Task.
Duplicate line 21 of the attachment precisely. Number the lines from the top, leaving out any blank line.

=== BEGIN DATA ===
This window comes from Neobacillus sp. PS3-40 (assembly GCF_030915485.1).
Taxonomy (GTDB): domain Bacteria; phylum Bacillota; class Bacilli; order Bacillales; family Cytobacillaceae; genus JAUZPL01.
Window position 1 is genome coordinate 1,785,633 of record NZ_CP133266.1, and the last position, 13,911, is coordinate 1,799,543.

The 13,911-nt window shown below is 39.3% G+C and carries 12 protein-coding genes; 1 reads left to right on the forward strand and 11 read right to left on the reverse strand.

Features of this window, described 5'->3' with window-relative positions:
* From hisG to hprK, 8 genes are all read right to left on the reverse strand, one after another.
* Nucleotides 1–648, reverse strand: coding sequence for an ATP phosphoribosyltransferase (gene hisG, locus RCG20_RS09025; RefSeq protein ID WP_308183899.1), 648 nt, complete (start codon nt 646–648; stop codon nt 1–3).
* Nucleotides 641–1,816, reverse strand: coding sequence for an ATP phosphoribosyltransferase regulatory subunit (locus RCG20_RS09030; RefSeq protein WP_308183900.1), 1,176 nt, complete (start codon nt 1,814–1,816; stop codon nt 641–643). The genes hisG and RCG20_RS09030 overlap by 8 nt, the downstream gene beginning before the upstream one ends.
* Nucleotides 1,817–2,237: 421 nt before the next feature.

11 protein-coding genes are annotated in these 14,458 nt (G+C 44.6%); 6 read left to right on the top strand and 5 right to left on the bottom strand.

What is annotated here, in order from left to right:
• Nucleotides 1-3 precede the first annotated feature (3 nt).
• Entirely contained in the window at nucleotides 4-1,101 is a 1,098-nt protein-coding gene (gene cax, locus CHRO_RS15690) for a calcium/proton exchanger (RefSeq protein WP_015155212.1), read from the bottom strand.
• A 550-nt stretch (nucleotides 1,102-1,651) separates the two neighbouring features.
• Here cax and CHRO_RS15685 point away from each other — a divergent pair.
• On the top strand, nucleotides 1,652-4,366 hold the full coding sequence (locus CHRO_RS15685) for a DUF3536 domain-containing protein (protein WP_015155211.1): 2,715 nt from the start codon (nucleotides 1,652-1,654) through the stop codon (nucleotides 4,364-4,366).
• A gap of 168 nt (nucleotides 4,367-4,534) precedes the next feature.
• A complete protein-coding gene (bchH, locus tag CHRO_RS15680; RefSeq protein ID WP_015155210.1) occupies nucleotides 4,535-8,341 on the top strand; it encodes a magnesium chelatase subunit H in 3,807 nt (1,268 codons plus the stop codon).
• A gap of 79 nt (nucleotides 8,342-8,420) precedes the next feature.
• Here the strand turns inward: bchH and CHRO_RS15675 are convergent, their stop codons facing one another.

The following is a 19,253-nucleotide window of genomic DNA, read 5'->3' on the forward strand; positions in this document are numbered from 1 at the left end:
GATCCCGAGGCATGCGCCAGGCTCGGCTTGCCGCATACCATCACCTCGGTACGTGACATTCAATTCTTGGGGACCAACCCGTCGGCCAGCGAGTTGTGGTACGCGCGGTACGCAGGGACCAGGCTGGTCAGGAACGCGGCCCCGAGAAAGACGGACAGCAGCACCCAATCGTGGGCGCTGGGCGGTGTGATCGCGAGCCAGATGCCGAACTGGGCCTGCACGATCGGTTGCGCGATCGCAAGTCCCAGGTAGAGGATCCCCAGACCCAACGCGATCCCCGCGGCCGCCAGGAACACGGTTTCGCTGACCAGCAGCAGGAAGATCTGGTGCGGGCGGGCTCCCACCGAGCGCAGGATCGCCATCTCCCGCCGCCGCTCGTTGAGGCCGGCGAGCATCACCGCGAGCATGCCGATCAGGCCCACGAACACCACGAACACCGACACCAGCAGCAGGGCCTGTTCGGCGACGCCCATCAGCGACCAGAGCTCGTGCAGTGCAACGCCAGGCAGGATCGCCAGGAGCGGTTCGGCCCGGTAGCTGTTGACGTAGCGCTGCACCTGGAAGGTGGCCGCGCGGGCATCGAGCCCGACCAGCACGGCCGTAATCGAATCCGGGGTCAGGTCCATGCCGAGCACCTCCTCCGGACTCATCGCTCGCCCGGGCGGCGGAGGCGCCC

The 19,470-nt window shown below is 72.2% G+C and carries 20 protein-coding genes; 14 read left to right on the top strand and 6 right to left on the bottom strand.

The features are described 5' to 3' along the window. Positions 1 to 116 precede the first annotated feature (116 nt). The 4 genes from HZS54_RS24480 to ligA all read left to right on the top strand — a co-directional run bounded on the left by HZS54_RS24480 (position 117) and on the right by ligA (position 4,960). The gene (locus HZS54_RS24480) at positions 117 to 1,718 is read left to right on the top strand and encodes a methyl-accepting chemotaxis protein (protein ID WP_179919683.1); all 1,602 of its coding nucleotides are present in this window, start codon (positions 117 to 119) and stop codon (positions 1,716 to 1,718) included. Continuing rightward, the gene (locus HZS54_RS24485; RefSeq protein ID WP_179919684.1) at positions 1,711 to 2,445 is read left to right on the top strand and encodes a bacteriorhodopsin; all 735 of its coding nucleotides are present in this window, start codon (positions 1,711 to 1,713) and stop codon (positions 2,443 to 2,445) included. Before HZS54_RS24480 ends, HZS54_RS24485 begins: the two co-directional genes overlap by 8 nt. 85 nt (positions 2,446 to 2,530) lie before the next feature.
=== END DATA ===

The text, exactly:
The following is a 19,253-nucleotide window of genomic DNA, read 5'->3' on the forward strand; positions in this document are numbered from 1 at the left end: